By Allison Benne
Cupboards falling off walls is usually no laughing matter. Sometimes in off-campus housing, laughing is all students can do when something in the apartment breaks.
Katie Bennett, 23, a senior from Clemmons, N.C., majoring in marriage, family and human development, and her roommates laugh a lot.
Last Sunday Bennett reached into a cupboard to get a dish and the entire cupboard fell off the wall. “The next thing I knew all of our dishes fell and all of the glass shattered around me,” she said.
Bennett caught the cupboard so it did not fall on her head. However, she didn”t catch the dishes.
Bennet said thankfully the Harry Potter mug is fixable with only the handle breaking off.
Bennett and her roommates can only laugh. “We left the broken pottery in a box and kick it when we walk by,” said Jessica Stromberg, 19, a sophomore from Farmington, Conn., majoring in elementary education. “We just laugh at everything.”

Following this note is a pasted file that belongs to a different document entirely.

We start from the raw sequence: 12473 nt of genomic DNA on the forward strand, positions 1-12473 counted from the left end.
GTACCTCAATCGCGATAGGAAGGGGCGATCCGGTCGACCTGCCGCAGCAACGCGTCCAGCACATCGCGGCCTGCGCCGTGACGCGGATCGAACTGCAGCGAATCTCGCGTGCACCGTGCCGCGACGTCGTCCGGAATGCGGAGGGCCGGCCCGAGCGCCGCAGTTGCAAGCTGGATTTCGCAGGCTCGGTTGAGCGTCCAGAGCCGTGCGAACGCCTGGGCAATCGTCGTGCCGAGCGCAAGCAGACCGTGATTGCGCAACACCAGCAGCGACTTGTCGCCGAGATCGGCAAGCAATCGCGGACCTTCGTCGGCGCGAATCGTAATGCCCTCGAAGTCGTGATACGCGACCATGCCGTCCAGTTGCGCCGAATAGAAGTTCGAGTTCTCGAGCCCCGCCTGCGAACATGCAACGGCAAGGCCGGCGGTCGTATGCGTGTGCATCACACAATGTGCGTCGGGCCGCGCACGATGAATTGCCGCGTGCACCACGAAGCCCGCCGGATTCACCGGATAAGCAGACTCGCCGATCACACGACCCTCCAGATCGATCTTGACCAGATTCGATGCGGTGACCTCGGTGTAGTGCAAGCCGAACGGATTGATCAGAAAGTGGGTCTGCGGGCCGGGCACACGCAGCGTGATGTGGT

The cupboard falling is not the only story Bennett and her roommates have to tell.
The first night in their new condominium, the blinds fell off the bedroom windows. The air conditioner didn”t work for a week. The door didn”t lock. The toilet clogged, and a bedroom light wouldn”t turn off without unscrewing the light bulb.
“It”s funny because it”s a nice place,” said Andrea Bailey, 20, a senior from Salt Lake City, majoring in physical education.
The girls said laughter comes easier because their landlord fixes problems quickly. “He comes right away,” Bailey said.
Mary Campbell, 19, a sophomore from Overland Park, Kan., majoring in international studies, knows what it is like to have a faulty apartment with the toilet in her apartment constantly breaking.
In addition, the pipes underneath her sink leaked every time the water was turned on. Campbell and her roommates kept a bucket under the sink, and eventually the bucket, “full of foul smelling stuff,” overflowed, Campbell said.
Even though she called her complex”s emergency line, Campbell said the sink was not repaired for four days.
“I really wouldn”t mind as much if they fixed it faster,” Campbell said. “The fact that it keeps happening over and over is frustrating. The fact that it takes a long time to fix it is even more frustrating.”